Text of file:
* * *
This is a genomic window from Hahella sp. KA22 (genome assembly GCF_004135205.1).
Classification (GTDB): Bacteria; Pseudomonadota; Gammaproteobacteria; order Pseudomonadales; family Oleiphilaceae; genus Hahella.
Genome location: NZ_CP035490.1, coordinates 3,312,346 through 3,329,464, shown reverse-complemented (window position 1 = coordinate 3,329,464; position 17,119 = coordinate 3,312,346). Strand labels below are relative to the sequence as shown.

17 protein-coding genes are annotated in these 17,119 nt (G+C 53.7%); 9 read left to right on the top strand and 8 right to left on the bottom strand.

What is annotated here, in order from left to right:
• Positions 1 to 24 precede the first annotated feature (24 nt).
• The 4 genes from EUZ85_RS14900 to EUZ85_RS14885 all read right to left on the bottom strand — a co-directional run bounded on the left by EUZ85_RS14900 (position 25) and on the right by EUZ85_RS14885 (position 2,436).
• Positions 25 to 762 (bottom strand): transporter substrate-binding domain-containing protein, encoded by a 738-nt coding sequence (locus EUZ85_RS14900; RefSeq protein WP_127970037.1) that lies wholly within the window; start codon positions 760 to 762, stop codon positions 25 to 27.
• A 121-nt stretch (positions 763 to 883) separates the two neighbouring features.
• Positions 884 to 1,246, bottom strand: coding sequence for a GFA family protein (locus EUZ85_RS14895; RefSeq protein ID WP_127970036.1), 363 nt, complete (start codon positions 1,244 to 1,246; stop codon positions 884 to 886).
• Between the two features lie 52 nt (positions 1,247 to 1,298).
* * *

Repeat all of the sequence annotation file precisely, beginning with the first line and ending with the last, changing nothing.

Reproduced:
This is a genomic window from Hahella sp. KA22 (genome assembly GCF_004135205.1).
Classification (GTDB): Bacteria; Pseudomonadota; Gammaproteobacteria; order Pseudomonadales; family Oleiphilaceae; genus Hahella.
Genome location: NZ_CP035490.1, coordinates 3,312,346 through 3,329,464, shown reverse-complemented (window position 1 = coordinate 3,329,464; position 17,119 = coordinate 3,312,346). Strand labels below are relative to the sequence as shown.

17 protein-coding genes are annotated in these 17,119 nt (G+C 53.7%); 9 read left to right on the top strand and 8 right to left on the bottom strand.

What is annotated here, in order from left to right:
• Positions 1 to 24 precede the first annotated feature (24 nt).
• The 4 genes from EUZ85_RS14900 to EUZ85_RS14885 all read right to left on the bottom strand — a co-directional run bounded on the left by EUZ85_RS14900 (position 25) and on the right by EUZ85_RS14885 (position 2,436).
• Positions 25 to 762 (bottom strand): transporter substrate-binding domain-containing protein, encoded by a 738-nt coding sequence (locus EUZ85_RS14900; RefSeq protein WP_127970037.1) that lies wholly within the window; start codon positions 760 to 762, stop codon positions 25 to 27.
• A 121-nt stretch (positions 763 to 883) separates the two neighbouring features.
• Positions 884 to 1,246, bottom strand: coding sequence for a GFA family protein (locus EUZ85_RS14895; RefSeq protein ID WP_127970036.1), 363 nt, complete (start codon positions 1,244 to 1,246; stop codon positions 884 to 886).
• Between the two features lie 52 nt (positions 1,247 to 1,298).